What happens when you take cells from frog embryos and grow them into new organisms that were “evolved” by algorithms? You get something that researchers are calling the world’s first “living machine.”
Though the original stem cells came from frogs — the African clawed frog, Xenopus laevis — these so-called xenobots don’t resemble any known amphibians. The tiny blobs measure only 0.04 inches (1 millimeter) wide and are made of living tissue that biologists assembled into bodies designed by computer models, according to a new study.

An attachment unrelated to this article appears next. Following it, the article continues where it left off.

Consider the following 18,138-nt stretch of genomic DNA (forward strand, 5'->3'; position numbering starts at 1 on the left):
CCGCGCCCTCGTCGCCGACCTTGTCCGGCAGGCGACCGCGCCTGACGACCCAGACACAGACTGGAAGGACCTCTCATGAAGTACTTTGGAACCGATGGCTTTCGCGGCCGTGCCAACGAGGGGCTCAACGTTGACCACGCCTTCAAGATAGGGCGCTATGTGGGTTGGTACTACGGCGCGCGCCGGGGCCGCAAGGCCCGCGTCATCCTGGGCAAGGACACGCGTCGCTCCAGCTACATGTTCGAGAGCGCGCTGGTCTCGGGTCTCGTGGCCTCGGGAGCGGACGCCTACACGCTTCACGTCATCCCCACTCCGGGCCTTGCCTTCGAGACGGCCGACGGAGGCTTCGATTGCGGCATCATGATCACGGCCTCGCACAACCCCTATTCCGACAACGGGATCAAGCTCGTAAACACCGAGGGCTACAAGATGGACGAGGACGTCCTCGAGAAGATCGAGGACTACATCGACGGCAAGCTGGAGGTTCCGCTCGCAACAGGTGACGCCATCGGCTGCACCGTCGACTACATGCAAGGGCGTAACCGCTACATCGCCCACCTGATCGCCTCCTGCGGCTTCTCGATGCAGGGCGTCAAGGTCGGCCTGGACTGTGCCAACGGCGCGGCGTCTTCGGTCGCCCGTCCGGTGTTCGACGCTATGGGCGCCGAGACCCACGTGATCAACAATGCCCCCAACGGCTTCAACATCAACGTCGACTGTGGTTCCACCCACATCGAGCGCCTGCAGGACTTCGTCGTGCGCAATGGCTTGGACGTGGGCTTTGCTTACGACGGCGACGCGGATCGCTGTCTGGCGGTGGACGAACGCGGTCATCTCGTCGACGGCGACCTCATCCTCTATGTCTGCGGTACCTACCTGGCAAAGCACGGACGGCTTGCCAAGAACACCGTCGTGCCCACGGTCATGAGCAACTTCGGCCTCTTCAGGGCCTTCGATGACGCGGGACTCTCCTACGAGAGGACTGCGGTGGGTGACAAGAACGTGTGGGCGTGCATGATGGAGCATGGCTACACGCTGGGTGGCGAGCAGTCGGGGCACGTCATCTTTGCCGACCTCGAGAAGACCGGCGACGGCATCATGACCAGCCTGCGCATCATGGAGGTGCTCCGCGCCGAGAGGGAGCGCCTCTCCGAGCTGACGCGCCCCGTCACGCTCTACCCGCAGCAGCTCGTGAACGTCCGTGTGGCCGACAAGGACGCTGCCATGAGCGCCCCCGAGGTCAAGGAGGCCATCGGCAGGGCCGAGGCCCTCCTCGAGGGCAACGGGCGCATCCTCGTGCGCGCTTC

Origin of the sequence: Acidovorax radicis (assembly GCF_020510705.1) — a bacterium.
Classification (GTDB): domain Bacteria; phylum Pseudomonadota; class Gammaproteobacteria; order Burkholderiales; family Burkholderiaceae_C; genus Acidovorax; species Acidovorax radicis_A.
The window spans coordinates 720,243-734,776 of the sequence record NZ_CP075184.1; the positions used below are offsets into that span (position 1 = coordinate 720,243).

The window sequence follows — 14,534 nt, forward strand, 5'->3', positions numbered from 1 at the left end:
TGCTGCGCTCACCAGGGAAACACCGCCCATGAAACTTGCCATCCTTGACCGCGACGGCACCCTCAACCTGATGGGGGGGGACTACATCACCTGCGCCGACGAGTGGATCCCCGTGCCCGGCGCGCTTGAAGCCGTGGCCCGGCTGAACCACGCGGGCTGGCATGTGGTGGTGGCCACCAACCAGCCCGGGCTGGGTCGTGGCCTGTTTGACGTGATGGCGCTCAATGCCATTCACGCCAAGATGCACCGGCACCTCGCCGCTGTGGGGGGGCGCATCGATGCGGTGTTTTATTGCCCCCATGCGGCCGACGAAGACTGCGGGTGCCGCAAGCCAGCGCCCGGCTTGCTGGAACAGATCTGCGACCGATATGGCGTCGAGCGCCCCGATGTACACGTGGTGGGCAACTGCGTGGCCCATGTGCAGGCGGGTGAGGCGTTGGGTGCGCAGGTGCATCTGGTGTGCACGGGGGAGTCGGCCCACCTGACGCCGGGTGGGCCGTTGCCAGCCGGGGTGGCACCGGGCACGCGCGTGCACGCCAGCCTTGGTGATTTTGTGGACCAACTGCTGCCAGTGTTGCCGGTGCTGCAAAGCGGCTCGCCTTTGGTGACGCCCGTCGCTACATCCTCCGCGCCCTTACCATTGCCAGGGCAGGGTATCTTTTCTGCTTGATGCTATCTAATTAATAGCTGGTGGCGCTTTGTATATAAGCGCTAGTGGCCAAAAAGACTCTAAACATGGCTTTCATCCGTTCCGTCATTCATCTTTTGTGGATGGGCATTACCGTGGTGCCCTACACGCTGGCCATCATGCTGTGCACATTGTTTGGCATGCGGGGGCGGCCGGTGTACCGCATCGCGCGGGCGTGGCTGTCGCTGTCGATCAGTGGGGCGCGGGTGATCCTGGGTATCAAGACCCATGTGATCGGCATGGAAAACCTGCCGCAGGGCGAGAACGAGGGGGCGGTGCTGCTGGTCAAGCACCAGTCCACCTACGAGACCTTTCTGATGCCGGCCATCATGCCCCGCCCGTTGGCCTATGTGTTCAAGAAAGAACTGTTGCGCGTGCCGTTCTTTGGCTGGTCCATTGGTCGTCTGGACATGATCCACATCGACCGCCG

These mobile organisms can move independently and collectively, can self-heal wounds and survive for weeks at a time, and could potentially be used to transport medicines inside a patient’s body, scientists recently reported.